by Allen Owen
The Filipino martial art of Kali, also known as arnis and escrima is one of the most beautiful and equally deadly arts in the world. It is mainly a weapons-based system of fighting with the use of knives, swords and fire-hardened wooden baton-length sticks made of rattan- a light yet sturdy wood from a vine abundant in the Philippines. For this reason, Kali is also referred to as Filipino stick-fighting and practitioners use single or double sticks to disarm and take down opponents. The term is hardly used in the Philippines where locals call the art arnis, arnis de mano or escrima. The term Kali is mainly used outside the country in the U.S. or Europe.
From tradition, basic training in Kali and the Filipino martial arts are simplified for easy instruction of large groups and for this reason, are mistakenly referred to as 'simple' martial arts. On the contrary, training past the basic levels is relatively complicated and takes several years to master. Both men and women participated in Kali martial arts training. Filipino women have always been known to participate in wars and battles throughout Philippine history.
The famous explorer Ferdinand Magellan along with his Spanish conquistadores were said to have been defeated by tribal Filipinos skilled in the art of Kali. Sword and stick-wielding natives led by Lapu-lapu were able to route the invading forces despite the latter having the advantage of guns and protective armor.
Although the Filipino people take pride in Kali being a martial art with purely Philippine origins, it does have influences from China, India, Arab missionaries and Spain. An offense-based fighting system, it uses the "good offense is the best defense" principle and are categorized into two types of training: stick training for fighting with swords and sword training for fighting with sticks. Basic training usually employs the use either double sticks or one stick in one hand and a knife in the other- espada y daga or 'sword and dagger'. The most basic move in Kali training is the San Miguel or right overhead forehand strike. It is named after Saint Michael the Archangel since paintings of him depict him brandishing a sword in this position. Other moves are the Abaniko or fan, the Redondo or roundabout strike, the punyo or butt-strike (with the weapon, not someone's rear-end), and the hakbang paiwas (footwork to avoid) and hakbang tatsulok (triangular footwork).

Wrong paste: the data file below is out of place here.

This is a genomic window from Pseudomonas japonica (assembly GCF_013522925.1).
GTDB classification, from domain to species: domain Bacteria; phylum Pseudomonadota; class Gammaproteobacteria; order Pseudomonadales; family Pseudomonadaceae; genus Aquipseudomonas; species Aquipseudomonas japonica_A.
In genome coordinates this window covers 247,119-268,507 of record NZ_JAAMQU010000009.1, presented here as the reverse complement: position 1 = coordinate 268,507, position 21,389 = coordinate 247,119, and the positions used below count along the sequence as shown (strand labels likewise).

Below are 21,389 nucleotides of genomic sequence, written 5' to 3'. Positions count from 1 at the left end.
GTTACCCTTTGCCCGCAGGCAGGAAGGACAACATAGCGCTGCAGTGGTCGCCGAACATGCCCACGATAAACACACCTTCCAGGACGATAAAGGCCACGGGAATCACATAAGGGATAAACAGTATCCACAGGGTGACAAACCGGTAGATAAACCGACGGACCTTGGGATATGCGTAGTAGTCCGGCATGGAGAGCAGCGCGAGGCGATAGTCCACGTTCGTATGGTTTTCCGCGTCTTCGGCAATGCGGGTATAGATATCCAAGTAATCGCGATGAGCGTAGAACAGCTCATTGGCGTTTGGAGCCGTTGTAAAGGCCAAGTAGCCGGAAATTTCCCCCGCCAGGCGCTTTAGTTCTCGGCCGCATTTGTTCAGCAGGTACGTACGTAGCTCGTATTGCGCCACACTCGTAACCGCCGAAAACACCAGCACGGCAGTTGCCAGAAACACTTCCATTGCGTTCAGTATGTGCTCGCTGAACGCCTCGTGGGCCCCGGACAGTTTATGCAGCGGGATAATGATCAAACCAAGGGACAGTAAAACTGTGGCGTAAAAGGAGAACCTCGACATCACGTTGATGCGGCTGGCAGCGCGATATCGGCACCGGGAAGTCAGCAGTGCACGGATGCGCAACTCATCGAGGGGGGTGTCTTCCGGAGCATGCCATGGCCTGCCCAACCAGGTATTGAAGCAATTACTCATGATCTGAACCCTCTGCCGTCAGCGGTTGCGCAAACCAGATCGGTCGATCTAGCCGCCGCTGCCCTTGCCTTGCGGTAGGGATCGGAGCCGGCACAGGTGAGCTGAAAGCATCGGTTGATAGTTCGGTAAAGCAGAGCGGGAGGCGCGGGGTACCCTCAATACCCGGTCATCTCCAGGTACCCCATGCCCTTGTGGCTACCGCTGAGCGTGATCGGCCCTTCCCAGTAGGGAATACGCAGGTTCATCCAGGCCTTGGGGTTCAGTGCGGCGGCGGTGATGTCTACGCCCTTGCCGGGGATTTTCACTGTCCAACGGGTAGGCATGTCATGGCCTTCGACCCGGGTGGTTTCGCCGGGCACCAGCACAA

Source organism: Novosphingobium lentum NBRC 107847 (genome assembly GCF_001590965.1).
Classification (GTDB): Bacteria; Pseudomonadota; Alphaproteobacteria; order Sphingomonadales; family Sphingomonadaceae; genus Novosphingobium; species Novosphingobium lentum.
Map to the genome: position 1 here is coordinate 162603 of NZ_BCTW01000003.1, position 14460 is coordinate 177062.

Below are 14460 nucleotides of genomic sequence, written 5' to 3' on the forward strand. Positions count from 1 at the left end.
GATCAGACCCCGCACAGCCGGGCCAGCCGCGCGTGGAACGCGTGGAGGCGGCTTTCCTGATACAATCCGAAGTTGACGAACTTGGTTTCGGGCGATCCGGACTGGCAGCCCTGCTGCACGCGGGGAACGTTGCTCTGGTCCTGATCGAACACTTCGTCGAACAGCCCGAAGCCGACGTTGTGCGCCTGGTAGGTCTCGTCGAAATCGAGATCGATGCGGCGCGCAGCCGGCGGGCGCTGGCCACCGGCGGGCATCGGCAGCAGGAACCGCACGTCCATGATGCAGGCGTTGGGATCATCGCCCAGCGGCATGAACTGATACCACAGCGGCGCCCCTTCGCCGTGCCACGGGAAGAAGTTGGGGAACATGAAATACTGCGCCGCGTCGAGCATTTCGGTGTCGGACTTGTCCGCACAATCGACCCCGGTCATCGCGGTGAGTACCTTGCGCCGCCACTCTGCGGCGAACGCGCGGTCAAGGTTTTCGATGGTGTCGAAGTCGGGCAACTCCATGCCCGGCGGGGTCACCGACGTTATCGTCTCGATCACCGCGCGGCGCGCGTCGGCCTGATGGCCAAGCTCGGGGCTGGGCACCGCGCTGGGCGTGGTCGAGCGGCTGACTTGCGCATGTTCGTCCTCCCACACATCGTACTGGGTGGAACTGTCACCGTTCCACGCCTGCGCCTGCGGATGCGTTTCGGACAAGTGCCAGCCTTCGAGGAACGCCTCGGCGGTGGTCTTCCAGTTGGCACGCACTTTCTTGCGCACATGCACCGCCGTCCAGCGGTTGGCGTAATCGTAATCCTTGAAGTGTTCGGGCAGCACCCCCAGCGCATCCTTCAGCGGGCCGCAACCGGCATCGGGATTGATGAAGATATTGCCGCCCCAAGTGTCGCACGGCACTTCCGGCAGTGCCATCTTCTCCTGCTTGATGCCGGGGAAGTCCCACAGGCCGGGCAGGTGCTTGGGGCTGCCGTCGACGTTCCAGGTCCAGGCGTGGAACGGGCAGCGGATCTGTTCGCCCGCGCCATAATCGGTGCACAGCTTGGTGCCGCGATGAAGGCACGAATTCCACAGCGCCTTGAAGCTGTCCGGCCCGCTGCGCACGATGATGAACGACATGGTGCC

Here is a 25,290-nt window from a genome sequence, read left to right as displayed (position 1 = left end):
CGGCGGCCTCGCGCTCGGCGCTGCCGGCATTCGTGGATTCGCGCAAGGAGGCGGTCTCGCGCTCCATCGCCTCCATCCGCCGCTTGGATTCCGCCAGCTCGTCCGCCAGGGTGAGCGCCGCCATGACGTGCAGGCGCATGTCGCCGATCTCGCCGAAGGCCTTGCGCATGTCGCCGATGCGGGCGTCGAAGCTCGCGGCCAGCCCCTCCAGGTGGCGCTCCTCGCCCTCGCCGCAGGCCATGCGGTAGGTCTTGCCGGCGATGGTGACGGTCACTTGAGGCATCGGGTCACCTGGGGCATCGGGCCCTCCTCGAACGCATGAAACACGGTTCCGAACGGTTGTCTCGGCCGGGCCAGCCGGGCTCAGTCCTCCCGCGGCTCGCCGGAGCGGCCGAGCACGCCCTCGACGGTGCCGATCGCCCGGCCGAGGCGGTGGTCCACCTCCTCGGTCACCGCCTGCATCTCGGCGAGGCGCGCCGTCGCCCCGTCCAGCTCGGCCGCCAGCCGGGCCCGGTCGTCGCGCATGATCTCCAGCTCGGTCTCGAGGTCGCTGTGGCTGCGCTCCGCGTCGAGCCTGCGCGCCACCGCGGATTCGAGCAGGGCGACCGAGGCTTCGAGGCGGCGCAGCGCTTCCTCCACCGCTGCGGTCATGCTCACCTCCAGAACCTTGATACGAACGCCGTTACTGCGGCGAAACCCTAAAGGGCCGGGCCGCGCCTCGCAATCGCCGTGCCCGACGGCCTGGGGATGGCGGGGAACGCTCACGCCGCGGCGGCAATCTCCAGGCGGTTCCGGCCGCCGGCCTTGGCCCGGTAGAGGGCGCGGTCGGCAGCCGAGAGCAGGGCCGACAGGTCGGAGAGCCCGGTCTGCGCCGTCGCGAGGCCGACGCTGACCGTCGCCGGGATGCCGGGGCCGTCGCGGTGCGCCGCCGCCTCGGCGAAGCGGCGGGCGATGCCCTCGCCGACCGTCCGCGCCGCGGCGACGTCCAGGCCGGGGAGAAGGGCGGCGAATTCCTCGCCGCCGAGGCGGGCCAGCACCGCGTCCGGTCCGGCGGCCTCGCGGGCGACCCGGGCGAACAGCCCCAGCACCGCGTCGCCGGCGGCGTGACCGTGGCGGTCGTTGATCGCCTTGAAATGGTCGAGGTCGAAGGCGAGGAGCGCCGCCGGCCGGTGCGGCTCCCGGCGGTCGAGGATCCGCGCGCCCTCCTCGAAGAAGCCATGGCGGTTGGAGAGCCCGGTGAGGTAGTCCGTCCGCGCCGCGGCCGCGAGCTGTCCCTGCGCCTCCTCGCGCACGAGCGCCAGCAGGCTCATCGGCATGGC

Kali differs from other martial arts training in that it teaches unarmed empty-handed techniques in the advanced levels of training instead of in the basic stages. The concept behind this is that weapons are only an extension of the body and the same movement and footwork are used in both armed and unarmed combat. Starting-out with weapons in the early stages of training therefore automatically conditions the body for unarmed combat as well.
In the mid 1940's after the second world war, Filipino Kali masters migrated to the States and it was only a few years after that Kali and the Filipino Martial Arts (FMA) were taught to foreigners.